Tower Of Dawn Book Review

 

img_20180604_194738_7871865508129.jpgTower of Dawn is the sixth book in Sarah J Maas’s young adult fantasy series Throne of Glass. Originally intended to be a companion novella to the series, this book follows former Captain of Adarlan’s Guard, now Hand to the King, Chaol Westfall, as he and the new Captain of the Guard, Nesryn Faliq, journey to the Southern Continent in the hopes of gaining the alliance of the Southern Continent – and of healing Chaol’s injury to his spine.

I found this book to be enjoyable, and as with all Sarah J Maas books, I couldn’t put it down and sped through it. Her books are such easy, fun reads!

Having said that, it wasn’t my favourite.

As usual, the romantic subplots abound, and as usual, I both loved it and hated it at the same time. On one hand, Maas does write some great, satisfying chemistry, so the romances are fun to read and easy to root for. On the other hand, it is weirdly convenient how almost every single character gets neatly paired up, and everybody’s falling madly in love and having happily-ever-afters with the most attractive people on the planet all at the same time, and I just find it vaguely unrealistic. Of course, it’s not a crime for fiction to not mirror reality, but it does annoy me a bit.

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My other main complaints concern the storyline. The first half of the book was a little slow, and with so many new characters being introduced in a short space of time, it got a little confusing. As for the second half, I personally felt that the climax wasn’t very hard-hitting. It felt like the characters were putting in far more effort than they could possibly have put in; the battle pushed them so hard and so far beyond their limits that I simply couldn’t believe that they even managed to keep struggling on at all. The result was that I just found it a little unrealistic (even for a fantasy book involving magic) and unbelievable.

On the other hand, the climax did include a plot twist I didn’t see coming, and the story included plenty of interesting additions to the overarching plot of the Throne of Glass series. So if you’re invested in the series, this book is as much of a must-read as those that follow Aelin.

I also really enjoyed the reintroduction of Yrene Towers, a character fromΒ The Assassin’s Blade, the book ofΒ Throne Of GlassΒ prequel novellas. It was fun to see what had happened to her since meeting Celaena in the novella, how her character had developed, and whether she would have a future in the series.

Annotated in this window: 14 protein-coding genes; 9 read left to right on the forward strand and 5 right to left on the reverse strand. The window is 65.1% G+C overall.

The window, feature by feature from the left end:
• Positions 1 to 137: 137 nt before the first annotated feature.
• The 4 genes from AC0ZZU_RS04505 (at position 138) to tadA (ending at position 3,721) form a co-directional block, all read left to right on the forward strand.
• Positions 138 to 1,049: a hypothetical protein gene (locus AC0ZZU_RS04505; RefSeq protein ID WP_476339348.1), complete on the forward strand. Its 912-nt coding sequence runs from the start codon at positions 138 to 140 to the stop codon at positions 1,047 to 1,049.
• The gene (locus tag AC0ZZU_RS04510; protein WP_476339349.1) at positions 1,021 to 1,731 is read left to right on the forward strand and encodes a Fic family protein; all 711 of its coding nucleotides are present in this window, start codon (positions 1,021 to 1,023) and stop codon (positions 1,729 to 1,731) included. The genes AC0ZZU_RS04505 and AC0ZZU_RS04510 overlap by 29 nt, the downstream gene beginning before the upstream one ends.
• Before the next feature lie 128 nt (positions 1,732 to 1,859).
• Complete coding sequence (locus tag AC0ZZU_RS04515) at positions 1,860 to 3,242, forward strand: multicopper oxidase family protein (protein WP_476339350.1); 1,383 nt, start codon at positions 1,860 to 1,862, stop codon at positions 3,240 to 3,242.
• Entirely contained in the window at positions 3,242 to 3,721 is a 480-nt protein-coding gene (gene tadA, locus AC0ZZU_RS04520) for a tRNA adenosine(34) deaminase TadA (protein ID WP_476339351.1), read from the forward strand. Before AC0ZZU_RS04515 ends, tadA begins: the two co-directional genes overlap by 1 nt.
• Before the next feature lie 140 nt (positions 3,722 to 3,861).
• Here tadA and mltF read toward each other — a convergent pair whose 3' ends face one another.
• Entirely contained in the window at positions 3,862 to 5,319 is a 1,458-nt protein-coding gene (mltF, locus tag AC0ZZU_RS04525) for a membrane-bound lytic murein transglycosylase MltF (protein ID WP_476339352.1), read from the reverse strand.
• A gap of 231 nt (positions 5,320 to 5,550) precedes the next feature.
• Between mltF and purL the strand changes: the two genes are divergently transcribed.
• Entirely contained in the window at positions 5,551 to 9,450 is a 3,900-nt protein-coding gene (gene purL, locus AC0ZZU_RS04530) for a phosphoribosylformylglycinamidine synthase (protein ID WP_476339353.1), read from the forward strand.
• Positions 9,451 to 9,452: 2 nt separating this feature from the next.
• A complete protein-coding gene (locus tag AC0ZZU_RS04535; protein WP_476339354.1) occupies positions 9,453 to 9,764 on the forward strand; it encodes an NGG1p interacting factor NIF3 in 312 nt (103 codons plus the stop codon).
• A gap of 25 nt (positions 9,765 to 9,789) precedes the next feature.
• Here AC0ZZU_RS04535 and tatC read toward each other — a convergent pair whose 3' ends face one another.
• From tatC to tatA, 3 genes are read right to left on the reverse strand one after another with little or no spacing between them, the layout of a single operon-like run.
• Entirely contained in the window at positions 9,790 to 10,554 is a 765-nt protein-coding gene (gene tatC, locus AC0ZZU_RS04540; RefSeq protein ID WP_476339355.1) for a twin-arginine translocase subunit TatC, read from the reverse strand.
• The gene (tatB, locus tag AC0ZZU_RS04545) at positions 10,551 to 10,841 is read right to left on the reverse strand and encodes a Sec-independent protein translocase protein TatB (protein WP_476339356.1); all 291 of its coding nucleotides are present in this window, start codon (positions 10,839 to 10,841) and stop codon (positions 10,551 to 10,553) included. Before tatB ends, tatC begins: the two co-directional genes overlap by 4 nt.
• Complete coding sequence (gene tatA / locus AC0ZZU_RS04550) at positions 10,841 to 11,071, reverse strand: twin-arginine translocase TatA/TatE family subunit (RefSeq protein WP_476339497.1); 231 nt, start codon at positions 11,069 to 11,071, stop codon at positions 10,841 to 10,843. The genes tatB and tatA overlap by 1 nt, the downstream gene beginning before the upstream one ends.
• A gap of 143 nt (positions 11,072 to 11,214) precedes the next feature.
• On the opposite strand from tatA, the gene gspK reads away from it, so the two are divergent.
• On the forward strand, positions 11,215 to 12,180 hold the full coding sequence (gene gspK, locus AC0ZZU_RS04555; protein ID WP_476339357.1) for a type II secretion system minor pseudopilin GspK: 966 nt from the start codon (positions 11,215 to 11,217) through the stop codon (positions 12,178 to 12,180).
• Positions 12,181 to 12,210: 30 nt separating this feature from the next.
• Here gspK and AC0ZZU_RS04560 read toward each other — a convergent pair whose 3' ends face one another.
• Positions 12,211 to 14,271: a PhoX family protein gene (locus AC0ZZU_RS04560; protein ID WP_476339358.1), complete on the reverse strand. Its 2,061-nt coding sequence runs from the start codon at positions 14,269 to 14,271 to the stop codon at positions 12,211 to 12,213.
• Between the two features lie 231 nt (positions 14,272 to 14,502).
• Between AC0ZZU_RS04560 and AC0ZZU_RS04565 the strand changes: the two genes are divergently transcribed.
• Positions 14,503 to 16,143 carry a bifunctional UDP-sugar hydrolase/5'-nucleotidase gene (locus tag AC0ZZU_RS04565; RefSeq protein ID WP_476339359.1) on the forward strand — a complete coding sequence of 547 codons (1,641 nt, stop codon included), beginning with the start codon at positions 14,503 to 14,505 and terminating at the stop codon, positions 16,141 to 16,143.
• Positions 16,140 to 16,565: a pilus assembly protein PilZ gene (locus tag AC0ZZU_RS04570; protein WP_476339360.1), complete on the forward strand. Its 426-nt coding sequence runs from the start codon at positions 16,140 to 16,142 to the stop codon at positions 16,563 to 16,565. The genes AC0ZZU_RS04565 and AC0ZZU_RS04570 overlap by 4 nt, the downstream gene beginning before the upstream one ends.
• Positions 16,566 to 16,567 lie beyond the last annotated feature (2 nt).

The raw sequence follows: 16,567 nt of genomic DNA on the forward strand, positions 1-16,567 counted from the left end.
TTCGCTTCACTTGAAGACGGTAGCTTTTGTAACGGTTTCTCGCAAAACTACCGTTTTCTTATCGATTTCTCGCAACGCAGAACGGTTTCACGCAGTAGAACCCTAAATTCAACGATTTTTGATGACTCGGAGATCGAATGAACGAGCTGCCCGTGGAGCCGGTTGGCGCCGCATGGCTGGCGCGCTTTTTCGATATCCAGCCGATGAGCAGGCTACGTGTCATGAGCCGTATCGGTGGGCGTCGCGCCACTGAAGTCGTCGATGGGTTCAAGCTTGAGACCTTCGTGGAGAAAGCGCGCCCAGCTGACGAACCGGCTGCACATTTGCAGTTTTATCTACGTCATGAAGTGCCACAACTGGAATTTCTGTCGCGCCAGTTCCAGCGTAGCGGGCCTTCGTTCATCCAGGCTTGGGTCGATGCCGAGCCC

The worldbuilding in this book was also good. As mentioned earlier, this book takes place on a different continent to the previous Throne of Glass books, so the people, culture, and geography are all different. It was really cool to be introduced to this new setting and culture within the Throne of Glass world. I’d actually say it seems like more effort went into building this part of the world than the part of the world where the majority of the series takes place. And it shows: it was really interesting to learn about the people and the ways of Southern Continent, while most of the worldbuilding in the previous books has been very much in the background and implied to be a relatively generic western fantasy world.

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The final aspect of the book I’d like to discuss is the plot following the healing of Chaol’s spinal injury. This had the potential to either be great disability representation, or to be horribly ableist. It seemed to me that there were some good aspects and some not so good aspects. For example, (mild spoiler here) at the beginning of the book Chaol is very negative about his disability, thinking that it makes him “lesser”, and this implication of worth would obviously be offensive for someone with a disability, but later in the book, the message becomes a positive one of self-acceptance.

Then there’s the magical cure trope, in which magic is used to “cure” a disability. This implies that disabilities are wrong and abnormal, which they are not, and that they should be cured, which they cannot be, and so perpetuates a negative, harmful mindset towards disability. This is too complex an issue to discuss with regard to Tower Of Dawn in this review, and would include spoilers, so I won’t comment any further, especially considering that I am able-bodied and therefore not in any position to judge this.

You can read other reviews which discuss the topic of disability representation in Tower of Dawn a little more here, here, here, here, and here. I have tried to find reviews with a variety of views, and some written by people with disabilities. The general consensus of reviewers with disabilities seems to be that the topic was mostly treated well, however I couldn’t find a verdict on the magical cure trope. These reviews also bring up some other issues which I haven’t discussed here, such as sexuality and race representation, and cultural appropriation, so I recommend reading them.

So, should you read this book?

Overall, I have mixed feelings about Tower Of Dawn. On one hand, it was, for the most part, a fun read, and I enjoyed the romances, but on the other hand, it was slow, and there were plot problems, and as I said in my review of A Court of Wings And Ruin, I am not the biggest fan of Maas’s writing style. And that’s all assuming that we ignore any representation issues.

So while I wouldn’t go out of my way to recommend it, I wouldn’t go out of my way to tell people not to read it. If you’re planning on continuing with the Throne Of Glass series, then you should definitely read it. Otherwise, I’m sure you can make up your own mind.

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